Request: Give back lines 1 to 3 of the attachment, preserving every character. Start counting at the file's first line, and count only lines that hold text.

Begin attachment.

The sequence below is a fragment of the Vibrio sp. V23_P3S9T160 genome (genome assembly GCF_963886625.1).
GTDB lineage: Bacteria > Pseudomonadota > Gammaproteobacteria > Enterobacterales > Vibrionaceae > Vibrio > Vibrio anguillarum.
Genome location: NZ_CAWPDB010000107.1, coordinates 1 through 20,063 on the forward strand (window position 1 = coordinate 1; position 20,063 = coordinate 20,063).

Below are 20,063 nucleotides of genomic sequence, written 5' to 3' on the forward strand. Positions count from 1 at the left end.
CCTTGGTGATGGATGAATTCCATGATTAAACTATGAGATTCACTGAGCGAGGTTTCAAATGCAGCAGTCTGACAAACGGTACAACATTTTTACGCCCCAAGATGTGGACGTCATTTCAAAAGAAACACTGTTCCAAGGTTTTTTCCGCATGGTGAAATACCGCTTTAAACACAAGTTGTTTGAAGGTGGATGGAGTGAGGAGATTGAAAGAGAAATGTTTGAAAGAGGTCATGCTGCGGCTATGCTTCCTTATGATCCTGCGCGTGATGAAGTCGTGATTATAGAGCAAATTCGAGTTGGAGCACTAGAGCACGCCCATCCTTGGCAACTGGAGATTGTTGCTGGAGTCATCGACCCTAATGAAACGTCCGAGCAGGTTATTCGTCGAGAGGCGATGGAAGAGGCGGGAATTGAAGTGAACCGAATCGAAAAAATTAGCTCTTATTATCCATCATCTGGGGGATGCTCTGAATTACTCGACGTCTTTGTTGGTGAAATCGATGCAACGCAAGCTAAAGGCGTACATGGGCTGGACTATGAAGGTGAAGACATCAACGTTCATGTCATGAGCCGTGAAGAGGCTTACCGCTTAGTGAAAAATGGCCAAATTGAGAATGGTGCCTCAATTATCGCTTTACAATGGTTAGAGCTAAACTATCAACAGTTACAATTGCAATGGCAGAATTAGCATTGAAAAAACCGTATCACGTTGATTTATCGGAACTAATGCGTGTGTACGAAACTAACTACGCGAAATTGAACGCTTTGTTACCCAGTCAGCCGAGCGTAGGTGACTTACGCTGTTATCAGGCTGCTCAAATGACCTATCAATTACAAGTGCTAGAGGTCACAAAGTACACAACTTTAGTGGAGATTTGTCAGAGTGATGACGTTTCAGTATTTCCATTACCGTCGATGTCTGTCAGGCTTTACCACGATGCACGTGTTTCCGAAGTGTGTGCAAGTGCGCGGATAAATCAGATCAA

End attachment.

The sequence below is a fragment of the Vibrio sp. V23_P3S9T160 genome (genome assembly GCF_963886625.1).
GTDB lineage: Bacteria > Pseudomonadota > Gammaproteobacteria > Enterobacterales > Vibrionaceae > Vibrio > Vibrio anguillarum.
Genome location: NZ_CAWPDB010000107.1, coordinates 1 through 20,063 on the forward strand (window position 1 = coordinate 1; position 20,063 = coordinate 20,063).